Decent view. 

The home stay is also the first place on this trip without any internet whatsoever. Which means I had the privilege of going to an internet cafe for the first time since… 1999? I wanted to catch the end of the Heat/ Pacers game, so I borrowed a scooter from the owner of the home stay and made my way in the rain to the local internet cafe. Of course I got a bit lost, so I showed up soaking wet to internet land. I did in fact get to watch the end of the Heat game (they crushed the Pacers to go to their 4th NBA Finals in 4 years). It was very weird to be in an internet cafe to browse the world wide internet tubes, but it fits well with the vibe of Nias which feels like 1999. 

I have the entire home stay to myself- at least the portion sectioned off for tourists. The owner and his family live in a separate (and much nicer) house about 30 yards away. My first night the trio of Aussies who were on my flight stayed here, but ultimately decided to be closer to the surf break. That was a great decision for me, as having three loud 23 year old Australians around every night was not ideal. Now I get my own personal fortress of solitude. Anyone that knows surfers knows that pretty much all they talk about is surfing. 99% of the conversation involves surfing- how the surf was that day, what tomorrow’s swell should be like, what time they are going to go out, more talk about the surf today, some talk about the other surfers in the water, comparing this break to other places they have been, and so on. I understand being so passionate about something, but I don’t share the same passion for surfing so I don’t like to talk about it ALL THE TIME. 

The locals in Nias, while still friendly, definitely don’t have the same attitude as the people in Lake Toba. I am not sure if the people in Nias have gotten jaded by all of the surfer tourists coming and visiting them, or if they naturally aren’t as friendly. While in Toba, I can’t remember any local asking me for a thing. They just smiled, waved, said hello, and laughed. Here, people openly ask for money. Today alone, at least 4 kids have asked me “you give me money?” After the kids ask for money they say “Please. Pleeease. Please, mister!” EVERYONE is trying to sell something. The kids are selling fruit and the adults are selling T-shirts or other tourist crap (statues and bracelets). It is clear that most of the locals aren’t wealthy, but no one seems to be starving either. It makes sense that they would see MR TOURIST MAN as MR ATM MAN, but being straight up asked for money after a “hello” isn’t a fun interaction to have dozens of times a day. It wouldn’t surprise me if a lot of the surfer tourists that come to Nias are here for a week and don’t mind throwing some extra dollars at the locals which would lead to the attitude they all have.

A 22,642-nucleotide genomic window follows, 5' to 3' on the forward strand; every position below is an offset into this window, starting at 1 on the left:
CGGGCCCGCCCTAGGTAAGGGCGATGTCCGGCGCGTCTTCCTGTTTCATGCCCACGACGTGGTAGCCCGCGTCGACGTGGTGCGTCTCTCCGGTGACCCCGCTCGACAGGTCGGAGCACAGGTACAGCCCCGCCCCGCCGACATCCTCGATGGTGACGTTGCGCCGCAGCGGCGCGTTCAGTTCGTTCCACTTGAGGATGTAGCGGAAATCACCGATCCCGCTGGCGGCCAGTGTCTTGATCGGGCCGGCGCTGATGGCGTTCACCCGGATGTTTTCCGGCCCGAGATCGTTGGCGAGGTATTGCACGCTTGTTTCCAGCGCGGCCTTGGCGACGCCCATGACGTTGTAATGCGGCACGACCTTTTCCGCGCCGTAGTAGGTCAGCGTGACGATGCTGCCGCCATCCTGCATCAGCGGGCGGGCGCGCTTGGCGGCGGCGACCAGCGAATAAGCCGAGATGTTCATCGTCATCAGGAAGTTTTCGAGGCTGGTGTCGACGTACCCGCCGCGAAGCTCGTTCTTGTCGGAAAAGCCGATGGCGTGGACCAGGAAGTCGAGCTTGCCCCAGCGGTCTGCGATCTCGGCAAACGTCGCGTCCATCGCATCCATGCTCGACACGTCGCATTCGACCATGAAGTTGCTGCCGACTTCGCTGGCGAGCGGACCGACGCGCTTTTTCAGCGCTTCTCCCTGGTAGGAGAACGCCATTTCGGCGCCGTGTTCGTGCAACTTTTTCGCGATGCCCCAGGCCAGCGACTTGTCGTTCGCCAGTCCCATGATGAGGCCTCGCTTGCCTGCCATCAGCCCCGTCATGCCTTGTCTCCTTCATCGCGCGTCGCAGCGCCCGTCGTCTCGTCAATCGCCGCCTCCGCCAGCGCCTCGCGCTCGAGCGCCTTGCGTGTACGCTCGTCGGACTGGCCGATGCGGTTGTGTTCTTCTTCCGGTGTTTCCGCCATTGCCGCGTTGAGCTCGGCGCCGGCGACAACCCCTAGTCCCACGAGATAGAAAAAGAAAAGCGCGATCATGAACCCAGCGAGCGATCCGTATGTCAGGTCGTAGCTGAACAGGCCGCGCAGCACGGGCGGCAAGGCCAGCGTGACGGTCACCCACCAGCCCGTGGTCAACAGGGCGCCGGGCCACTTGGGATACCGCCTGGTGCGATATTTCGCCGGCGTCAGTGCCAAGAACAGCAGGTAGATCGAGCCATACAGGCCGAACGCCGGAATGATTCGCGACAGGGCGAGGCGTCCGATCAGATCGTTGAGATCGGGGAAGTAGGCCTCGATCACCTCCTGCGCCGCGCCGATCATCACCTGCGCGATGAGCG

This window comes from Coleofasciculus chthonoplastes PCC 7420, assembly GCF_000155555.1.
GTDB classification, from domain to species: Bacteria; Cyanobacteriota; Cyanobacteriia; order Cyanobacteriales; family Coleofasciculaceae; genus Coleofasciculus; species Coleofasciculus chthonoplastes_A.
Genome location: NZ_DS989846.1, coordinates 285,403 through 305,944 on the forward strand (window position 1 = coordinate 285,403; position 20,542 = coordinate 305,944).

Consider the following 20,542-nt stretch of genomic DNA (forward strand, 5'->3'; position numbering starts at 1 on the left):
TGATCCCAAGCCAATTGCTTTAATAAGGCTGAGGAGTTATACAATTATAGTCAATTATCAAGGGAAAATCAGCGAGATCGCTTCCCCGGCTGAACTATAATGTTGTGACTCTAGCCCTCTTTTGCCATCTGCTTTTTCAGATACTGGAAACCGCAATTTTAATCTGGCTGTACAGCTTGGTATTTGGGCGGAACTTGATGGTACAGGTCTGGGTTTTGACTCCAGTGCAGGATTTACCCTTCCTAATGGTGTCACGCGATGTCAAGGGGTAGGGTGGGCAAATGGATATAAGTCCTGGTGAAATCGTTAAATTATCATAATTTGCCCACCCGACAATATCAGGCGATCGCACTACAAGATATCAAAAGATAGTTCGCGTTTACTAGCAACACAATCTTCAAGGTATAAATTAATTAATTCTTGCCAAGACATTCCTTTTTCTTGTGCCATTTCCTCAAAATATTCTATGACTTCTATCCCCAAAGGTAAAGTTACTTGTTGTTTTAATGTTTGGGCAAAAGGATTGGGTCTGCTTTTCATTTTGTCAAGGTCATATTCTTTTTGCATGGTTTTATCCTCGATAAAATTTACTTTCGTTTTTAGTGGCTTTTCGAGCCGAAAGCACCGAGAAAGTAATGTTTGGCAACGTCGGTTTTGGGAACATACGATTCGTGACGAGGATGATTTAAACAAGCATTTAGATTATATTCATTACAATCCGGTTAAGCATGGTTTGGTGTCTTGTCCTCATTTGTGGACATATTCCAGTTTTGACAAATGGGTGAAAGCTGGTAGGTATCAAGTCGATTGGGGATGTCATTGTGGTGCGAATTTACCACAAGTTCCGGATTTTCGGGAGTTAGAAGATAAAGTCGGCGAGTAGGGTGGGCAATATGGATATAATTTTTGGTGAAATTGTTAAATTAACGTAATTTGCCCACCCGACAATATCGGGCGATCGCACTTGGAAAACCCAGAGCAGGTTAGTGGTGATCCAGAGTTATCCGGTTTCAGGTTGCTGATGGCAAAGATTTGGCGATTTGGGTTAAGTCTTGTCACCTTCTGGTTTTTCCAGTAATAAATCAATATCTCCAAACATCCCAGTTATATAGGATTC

The island itself is beautiful. I have gone on several long walks along the beach where I hardly saw any other people. Most of the tourists spend the day surfing, so the rest of the area of Nias I am staying at is pretty much empty. I walked way out into the ocean since there is about a quarter mile of volcanic tide pools. I have never seen anything like it- there is shallow volcanic rock for a LONG way into the ocean. As soon as the tide pools end there are HUGE waves breaking right onto the shelf. I went out as far as I felt comfortable to get some photos, and I was still legitimately terrified. 90% of the time it is calm and the water barely goes above my feet. But every so often the ocean gets angry and the waves come up to above my knees. This is when I get scared as shit, get into a squat for balance, and hold my camera bag over my head.  Getting taken out on the volcanic rock would NOT feel good, and my camera would get destroyed. After this happened a few times, I cautiously moved back a hundred yards. 

The sea was angry, my friends. 

Last night was Saturday, so there was a big local party right next to my home stay. All of the partiers were up late singing what sounded like the worst karaoke ever imaginable. I don’t even think it was karaoke, as it was the same few singers over and over. I can say without any reservation that the music was horrible. No wonder they normally play Creedence and the Stones at the local bars. 

My total stay here in Nias will be 7 nights, which should be super relaxing. Lots of writing, napping, and photography. The view from the home stay balcony is great- I can watch the big waves crash all day long. The sharp rocks are a bit much for me to try surfing here, which is blasphemous to any real surfer. “You went to Nias and didn’t even surf??” Even without surfing, I promise to have an amazing week.